American Sociological Association

Cancer-Related Debt and Mental-Health-Related Quality of Life among Rural Cancer Survivors: Do Family/Friend Informal Caregiver Networks Moderate the Relationship?

Social connectedness generally buffers the effects of stressors on quality of life. Is this the case for cancer-related debt among rural cancer survivors? Drawing on a sample of 135 rural cancer survivors, we leverage family/friend informal caregiver network data to determine if informal cancer caregivers buffer or exacerbate the effect of cancer-related debt on mental-health-related quality of life (MHQOL). Using data from the Illinois Rural Cancer Assessment, a survey of cancer survivors in rural Illinois, we estimate the association between cancer-related debt and MHQOL and whether informal caregiver network size and characteristics moderate this association. Over a quarter of survivors (27%) reported cancer-related debt, and those who did reported worse MHQOL. However, this association only held for survivors who had an informal caregiver network. These findings supplement what is already known about the role of social connectedness in cancer survivors’ health outcomes. We offer possible explanations for these findings.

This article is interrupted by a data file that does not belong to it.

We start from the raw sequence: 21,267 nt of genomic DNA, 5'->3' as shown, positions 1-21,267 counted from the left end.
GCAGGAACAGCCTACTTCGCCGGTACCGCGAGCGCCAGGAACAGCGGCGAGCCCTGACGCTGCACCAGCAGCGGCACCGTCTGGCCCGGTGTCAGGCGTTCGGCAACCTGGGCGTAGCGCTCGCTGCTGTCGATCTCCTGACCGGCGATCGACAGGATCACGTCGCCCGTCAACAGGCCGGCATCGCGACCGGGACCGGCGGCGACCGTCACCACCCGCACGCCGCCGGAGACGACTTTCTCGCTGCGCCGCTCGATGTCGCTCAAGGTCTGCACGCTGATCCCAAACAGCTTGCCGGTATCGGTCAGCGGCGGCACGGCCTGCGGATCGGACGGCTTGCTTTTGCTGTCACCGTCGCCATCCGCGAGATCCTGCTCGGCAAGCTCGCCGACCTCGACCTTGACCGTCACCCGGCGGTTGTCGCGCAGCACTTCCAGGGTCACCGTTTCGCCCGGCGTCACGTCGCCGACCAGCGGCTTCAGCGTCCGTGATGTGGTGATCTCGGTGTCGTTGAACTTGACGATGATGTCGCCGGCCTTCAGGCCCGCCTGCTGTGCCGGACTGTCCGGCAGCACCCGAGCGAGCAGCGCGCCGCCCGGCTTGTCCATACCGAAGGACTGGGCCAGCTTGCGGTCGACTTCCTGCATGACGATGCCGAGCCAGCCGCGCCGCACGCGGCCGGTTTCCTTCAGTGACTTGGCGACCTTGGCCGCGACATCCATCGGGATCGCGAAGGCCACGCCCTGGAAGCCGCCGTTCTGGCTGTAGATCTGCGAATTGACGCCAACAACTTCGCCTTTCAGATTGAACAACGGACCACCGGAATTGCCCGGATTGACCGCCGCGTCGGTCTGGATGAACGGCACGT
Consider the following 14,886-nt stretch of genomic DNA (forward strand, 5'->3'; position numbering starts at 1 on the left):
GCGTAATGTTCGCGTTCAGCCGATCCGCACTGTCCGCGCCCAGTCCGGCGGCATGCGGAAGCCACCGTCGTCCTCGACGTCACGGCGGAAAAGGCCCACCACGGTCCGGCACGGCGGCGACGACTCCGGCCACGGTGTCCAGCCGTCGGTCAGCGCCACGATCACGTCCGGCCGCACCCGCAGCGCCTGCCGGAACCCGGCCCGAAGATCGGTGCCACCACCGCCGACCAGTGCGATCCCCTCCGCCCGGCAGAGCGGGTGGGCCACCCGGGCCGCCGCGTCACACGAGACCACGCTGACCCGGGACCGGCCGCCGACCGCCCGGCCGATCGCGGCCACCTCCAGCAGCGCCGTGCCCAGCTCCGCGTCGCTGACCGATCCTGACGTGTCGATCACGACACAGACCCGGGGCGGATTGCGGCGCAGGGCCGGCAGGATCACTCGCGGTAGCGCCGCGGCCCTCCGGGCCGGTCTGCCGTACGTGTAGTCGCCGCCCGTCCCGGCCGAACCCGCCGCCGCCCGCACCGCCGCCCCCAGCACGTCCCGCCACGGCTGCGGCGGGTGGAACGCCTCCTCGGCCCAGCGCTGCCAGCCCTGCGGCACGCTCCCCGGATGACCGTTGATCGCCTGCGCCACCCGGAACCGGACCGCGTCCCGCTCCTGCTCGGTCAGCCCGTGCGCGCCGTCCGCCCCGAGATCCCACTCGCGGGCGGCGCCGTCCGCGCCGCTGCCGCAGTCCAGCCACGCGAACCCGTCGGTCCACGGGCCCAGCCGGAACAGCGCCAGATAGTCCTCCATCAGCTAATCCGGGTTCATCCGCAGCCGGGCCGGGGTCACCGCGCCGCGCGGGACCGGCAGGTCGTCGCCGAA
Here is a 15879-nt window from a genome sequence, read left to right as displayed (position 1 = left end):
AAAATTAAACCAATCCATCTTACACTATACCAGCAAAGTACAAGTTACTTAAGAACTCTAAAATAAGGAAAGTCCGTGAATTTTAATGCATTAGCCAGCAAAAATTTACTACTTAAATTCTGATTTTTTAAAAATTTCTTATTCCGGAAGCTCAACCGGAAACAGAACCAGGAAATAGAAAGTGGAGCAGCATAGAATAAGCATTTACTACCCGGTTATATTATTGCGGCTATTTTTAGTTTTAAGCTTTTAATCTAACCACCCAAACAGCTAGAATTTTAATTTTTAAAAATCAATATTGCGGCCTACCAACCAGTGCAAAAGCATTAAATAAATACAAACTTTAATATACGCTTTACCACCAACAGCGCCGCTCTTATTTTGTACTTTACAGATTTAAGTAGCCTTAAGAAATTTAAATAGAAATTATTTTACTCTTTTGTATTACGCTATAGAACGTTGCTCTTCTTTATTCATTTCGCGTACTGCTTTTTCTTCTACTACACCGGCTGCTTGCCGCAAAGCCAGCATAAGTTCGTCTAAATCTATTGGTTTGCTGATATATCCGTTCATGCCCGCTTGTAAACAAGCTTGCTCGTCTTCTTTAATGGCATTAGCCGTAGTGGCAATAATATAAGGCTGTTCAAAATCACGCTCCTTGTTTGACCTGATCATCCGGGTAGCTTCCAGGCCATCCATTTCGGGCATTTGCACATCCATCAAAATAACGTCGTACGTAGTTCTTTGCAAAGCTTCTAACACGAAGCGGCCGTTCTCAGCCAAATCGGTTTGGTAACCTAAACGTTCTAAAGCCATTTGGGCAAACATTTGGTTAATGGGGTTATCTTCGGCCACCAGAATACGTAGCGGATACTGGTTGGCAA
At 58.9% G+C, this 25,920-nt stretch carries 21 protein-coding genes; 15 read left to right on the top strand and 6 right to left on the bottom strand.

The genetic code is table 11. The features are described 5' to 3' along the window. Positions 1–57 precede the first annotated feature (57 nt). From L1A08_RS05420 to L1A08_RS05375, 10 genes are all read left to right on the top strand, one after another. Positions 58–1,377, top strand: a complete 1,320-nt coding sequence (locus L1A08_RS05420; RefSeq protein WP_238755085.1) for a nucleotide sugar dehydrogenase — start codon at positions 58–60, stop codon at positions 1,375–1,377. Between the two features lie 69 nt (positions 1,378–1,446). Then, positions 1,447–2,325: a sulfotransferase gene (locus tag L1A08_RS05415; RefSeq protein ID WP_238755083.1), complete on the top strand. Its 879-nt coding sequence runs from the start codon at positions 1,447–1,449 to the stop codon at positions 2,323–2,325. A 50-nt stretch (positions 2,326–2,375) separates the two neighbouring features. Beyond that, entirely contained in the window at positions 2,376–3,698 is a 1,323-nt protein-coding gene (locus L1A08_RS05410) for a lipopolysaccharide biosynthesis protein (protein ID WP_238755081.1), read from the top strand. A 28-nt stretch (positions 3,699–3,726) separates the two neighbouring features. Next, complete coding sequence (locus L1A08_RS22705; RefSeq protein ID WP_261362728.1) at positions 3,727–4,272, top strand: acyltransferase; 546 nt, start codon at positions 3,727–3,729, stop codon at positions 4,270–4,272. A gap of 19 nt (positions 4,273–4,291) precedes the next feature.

Emily Hallgren, Theresa A. Hastert, Leslie R. Carnahan, Jan M. Eberth, Scherezade K. Mama, Karriem S. Watson, and Yamilé Molina





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